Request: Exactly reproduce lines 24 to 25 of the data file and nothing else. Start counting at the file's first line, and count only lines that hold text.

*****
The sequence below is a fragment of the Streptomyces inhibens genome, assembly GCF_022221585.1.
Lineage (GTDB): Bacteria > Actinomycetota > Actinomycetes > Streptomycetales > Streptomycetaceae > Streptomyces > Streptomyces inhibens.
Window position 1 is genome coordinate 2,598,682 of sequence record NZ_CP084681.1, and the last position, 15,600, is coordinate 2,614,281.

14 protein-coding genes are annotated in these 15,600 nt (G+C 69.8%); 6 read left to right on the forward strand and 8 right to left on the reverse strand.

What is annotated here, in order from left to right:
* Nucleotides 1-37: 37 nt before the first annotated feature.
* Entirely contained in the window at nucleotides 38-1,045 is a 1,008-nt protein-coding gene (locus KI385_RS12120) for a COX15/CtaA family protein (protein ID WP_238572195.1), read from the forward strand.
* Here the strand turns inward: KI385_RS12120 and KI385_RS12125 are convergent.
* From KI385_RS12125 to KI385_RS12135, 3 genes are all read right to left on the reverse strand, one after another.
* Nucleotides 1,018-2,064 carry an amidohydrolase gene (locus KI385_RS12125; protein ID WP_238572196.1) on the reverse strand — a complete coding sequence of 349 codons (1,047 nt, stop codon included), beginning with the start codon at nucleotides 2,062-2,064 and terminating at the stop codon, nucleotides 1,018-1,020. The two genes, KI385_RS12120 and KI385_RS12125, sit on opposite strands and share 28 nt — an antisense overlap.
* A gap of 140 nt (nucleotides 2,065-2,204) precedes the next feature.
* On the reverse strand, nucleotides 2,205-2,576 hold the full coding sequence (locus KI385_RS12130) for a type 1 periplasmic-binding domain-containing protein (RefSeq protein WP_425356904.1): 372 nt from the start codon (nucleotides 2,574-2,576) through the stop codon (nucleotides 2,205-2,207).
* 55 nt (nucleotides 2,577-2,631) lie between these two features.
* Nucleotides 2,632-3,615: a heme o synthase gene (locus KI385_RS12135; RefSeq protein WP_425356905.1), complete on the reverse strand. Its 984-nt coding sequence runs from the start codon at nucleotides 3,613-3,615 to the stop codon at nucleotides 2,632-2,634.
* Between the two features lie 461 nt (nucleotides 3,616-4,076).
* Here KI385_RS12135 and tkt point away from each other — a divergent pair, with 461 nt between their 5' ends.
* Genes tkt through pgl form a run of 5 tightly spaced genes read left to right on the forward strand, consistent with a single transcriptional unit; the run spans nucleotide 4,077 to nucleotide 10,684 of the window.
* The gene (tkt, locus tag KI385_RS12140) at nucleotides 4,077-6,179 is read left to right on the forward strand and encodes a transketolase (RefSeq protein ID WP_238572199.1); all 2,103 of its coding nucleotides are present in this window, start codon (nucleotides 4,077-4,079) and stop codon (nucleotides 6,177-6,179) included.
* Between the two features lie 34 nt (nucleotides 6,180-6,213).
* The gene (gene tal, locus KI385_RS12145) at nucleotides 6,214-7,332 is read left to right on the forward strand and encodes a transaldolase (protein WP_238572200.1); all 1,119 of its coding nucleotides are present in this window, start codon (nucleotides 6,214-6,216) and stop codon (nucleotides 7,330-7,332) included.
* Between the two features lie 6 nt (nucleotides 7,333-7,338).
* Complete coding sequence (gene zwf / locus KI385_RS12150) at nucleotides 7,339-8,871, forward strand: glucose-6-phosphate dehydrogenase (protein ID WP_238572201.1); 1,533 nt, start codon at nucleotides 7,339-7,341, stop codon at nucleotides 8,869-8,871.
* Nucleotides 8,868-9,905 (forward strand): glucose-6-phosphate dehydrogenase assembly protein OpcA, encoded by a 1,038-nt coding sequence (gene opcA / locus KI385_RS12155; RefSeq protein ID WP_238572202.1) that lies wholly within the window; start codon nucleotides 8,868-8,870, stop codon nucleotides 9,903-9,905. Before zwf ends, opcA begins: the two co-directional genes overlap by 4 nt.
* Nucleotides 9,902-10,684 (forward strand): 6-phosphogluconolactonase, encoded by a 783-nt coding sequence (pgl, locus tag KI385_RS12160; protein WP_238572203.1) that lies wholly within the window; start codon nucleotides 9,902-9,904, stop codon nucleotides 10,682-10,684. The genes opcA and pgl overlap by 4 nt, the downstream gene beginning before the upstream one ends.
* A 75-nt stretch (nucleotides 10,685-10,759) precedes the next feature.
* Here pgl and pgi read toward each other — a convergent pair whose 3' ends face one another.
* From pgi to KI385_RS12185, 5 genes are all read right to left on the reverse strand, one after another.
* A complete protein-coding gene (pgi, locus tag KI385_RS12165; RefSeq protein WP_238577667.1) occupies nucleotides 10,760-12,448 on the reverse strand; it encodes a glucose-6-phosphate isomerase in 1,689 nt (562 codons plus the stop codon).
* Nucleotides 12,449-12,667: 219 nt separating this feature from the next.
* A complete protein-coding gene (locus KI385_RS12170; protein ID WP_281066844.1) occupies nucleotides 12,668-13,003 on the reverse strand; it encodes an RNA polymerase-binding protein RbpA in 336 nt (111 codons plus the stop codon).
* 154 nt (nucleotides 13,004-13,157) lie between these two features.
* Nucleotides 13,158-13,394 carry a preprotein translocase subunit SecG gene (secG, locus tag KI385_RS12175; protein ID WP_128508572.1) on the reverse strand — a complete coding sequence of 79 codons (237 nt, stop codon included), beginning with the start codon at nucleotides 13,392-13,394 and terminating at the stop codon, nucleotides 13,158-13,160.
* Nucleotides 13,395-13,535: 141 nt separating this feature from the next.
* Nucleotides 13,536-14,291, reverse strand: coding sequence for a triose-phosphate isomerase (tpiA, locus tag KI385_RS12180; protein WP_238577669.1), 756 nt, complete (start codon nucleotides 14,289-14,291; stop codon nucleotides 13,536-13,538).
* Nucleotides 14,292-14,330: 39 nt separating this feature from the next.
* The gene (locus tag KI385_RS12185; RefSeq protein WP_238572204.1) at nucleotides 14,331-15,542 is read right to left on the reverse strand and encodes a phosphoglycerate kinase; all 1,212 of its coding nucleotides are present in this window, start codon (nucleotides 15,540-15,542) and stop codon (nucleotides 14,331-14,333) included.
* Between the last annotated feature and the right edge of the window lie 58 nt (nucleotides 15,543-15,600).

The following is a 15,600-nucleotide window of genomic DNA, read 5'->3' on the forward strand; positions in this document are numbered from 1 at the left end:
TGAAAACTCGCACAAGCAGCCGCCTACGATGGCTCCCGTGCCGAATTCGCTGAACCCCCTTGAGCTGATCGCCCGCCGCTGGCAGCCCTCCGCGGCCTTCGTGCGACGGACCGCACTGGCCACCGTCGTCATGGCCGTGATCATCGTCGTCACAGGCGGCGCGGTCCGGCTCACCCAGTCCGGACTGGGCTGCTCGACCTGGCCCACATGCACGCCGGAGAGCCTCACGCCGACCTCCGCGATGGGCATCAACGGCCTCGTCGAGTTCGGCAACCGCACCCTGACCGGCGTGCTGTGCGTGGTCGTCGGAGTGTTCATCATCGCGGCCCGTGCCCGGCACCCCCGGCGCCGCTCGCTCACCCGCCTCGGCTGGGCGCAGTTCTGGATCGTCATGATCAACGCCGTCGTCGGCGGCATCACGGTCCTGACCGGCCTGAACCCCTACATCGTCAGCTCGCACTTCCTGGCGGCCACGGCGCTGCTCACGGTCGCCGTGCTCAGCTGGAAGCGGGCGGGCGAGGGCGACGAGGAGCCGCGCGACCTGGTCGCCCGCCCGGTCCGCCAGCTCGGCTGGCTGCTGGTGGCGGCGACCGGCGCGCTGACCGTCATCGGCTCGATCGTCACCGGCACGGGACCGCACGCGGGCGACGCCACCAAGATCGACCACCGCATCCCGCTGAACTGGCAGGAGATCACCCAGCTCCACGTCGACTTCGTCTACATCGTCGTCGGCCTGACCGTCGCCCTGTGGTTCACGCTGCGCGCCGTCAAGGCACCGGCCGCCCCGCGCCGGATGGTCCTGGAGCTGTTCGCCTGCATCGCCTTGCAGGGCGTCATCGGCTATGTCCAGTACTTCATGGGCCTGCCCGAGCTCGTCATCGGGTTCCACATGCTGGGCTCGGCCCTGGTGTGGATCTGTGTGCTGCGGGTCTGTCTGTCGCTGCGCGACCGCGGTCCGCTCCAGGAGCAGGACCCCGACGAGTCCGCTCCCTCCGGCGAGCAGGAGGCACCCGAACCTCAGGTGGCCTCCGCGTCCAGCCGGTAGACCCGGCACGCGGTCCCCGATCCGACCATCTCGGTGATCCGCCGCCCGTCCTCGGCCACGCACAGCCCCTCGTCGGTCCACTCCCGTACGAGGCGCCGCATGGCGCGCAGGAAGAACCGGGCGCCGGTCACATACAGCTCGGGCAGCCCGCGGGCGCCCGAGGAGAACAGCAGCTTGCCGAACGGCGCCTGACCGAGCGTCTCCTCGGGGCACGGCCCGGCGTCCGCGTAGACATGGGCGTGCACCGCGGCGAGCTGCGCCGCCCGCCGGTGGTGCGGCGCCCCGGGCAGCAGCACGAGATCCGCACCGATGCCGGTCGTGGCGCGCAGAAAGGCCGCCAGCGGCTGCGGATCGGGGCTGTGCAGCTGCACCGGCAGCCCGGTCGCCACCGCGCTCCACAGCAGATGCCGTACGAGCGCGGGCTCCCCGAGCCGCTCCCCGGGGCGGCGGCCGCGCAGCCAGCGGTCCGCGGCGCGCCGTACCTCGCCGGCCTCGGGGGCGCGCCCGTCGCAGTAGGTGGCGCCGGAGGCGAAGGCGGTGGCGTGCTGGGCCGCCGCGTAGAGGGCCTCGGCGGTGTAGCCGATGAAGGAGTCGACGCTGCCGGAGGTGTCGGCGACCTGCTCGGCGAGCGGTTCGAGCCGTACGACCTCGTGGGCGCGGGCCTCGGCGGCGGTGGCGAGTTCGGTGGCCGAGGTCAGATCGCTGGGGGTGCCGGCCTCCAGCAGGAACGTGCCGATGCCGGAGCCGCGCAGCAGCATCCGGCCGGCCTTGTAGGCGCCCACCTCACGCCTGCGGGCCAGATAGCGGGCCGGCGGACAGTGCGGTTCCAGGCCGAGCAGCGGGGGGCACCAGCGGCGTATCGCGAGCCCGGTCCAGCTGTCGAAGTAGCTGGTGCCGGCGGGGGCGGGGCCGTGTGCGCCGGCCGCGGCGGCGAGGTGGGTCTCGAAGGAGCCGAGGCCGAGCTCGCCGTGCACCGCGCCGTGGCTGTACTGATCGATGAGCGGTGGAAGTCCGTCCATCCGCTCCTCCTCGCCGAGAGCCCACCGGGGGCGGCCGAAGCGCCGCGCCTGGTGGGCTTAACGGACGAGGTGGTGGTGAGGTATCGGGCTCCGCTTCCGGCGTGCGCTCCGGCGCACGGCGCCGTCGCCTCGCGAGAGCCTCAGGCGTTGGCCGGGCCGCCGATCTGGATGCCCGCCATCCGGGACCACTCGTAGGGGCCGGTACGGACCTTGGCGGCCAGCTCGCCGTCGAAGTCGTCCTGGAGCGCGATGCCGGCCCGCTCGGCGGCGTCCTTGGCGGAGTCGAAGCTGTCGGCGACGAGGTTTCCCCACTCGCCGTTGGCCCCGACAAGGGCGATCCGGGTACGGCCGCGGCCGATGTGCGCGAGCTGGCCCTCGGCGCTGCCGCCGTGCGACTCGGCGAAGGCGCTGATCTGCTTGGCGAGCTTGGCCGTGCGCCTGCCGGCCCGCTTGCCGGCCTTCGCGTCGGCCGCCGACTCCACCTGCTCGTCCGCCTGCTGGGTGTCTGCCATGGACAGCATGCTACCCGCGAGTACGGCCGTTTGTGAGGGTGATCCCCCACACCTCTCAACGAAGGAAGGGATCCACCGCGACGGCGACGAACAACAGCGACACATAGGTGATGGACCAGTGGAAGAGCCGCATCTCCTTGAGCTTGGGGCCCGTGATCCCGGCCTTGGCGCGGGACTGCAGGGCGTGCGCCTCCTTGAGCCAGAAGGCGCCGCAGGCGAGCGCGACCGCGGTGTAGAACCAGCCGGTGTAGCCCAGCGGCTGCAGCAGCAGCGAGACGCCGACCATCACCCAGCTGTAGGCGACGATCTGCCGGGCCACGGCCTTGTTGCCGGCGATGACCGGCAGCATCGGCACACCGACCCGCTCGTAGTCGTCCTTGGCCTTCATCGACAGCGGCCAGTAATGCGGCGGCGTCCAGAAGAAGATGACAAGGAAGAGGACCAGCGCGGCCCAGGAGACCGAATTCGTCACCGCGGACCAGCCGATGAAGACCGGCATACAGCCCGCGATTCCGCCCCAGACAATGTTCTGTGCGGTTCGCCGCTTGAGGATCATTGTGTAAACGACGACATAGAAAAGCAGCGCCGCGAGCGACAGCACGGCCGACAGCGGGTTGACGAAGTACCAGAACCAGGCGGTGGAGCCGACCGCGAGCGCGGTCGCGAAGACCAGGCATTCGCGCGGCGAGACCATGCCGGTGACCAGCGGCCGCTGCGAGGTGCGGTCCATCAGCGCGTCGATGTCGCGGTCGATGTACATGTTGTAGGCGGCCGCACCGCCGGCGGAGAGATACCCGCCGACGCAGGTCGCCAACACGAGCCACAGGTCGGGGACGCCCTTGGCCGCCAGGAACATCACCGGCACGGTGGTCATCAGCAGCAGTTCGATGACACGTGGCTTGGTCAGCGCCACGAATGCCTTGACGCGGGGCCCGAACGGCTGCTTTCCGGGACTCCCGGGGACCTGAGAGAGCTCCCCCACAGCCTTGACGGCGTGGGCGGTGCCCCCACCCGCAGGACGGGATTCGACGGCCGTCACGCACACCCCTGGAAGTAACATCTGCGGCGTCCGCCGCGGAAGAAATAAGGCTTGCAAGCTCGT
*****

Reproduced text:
* Nucleotides 9,902-10,684 (forward strand): 6-phosphogluconolactonase, encoded by a 783-nt coding sequence (pgl, locus tag KI385_RS12160; protein WP_238572203.1) that lies wholly within the window; start codon nucleotides 9,902-9,904, stop codon nucleotides 10,682-10,684. The genes opcA and pgl overlap by 4 nt, the downstream gene beginning before the upstream one ends.
* A 75-nt stretch (nucleotides 10,685-10,759) precedes the next feature.